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Development and the management of tourism

Cité épiscopale d’Albi

The Episcopal city, the urban ensemble built around Albi’s two emblematic monuments, the Berbie palace and the Cathedral of Sainte-Cécile, welcomes 650,000 visitors every year.

In 2007, 600,000 of them crossed the threshold of the porte Dominique de Florence to discover the Cathedral’s interior and close to 150,00 of them admired the works of Toulouse-Lautrec, exhibited in the new museum area of the Berbie palace.

The significant proportion of foreign tourists among the visitors (47% in 2007) shows that it is truly a site of international renown. The majority of foreign visitors were Spanish, British or Germans.

Albi attracts a large number of families (according a recent study, ¾ of visitors came as families) and 25% of these families were accompanied by one or more children.

Finally, a significant number of Albi’s tourists come from the region of the Midi-pyrenees and its neighbouring regions (in particular the Aquitaine) which probably explains why the average duration of visits is 1.5 days for French nationals and 1.7 days for foreign tourists.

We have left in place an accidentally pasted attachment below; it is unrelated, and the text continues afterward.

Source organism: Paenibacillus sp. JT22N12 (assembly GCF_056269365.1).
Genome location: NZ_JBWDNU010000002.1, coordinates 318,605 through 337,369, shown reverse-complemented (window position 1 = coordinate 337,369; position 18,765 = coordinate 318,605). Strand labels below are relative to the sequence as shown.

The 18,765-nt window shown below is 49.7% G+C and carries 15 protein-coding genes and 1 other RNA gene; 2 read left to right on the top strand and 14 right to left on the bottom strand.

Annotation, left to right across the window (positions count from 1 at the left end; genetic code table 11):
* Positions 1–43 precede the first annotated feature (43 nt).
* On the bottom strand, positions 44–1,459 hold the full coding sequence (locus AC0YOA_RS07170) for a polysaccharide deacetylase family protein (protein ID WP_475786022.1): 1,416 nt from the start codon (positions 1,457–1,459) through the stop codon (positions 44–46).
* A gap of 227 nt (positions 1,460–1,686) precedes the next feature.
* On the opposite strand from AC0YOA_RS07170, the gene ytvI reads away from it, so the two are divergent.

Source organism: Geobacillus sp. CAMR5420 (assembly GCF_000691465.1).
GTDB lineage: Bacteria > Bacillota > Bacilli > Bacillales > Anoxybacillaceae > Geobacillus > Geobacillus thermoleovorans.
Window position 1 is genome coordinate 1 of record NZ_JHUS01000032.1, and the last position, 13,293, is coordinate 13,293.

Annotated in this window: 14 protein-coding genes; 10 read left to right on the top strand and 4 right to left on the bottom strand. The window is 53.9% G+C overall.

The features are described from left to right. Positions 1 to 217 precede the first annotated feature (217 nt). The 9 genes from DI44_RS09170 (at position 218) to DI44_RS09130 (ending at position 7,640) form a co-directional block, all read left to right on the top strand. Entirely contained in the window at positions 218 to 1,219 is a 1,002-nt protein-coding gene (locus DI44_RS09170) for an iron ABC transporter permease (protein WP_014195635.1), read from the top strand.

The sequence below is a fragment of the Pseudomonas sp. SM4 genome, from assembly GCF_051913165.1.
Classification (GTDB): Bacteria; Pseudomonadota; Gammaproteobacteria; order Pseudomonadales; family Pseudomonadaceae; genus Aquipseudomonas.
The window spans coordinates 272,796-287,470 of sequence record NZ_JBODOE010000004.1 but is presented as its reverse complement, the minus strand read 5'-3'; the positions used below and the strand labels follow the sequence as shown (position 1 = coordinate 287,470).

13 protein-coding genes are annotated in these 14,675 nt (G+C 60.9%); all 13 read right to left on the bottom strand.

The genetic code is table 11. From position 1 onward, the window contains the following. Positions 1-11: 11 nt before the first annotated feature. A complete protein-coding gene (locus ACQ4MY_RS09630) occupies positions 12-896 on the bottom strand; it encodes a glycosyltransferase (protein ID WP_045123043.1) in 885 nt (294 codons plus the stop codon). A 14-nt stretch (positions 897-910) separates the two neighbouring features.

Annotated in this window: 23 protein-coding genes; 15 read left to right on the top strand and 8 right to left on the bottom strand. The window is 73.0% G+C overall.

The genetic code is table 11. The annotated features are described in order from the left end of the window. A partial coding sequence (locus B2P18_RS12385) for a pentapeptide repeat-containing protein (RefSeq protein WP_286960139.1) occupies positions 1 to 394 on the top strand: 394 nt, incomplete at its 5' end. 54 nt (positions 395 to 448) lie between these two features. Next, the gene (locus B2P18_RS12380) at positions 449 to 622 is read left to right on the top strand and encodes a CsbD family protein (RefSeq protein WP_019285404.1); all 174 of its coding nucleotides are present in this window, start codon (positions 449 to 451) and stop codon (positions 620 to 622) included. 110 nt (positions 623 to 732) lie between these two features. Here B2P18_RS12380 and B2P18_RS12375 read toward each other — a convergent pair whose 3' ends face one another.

The policy of the town of Albi as regards its tourists is integrated into a global policy which associates numerous aspects:

  • the cultural aspect, through the variety and richness of the cultural programme and the diversity of touristic attractions;
  • the economic and social aspect, taking into account the different socio-political categories of residents and visitors alike, pricing policies, considerations of accessibility for the handicapped...
  • the environmental aspect, encompassing concerns of cleanness, air quality, the conservation of natural habitats...
  • the urban aspect, the embellishment of town life, the quality of urban developments, lighting.

This orientation conforms to the objectives of Albi’s Agenda 21. It is within this framework that Albi seeks to offer a high quality experience to a diverse array of visitors.

The quality of the welcome that Albi seeks to offer its visitors corresponds to the exceptional heritage of the Episcopal city.

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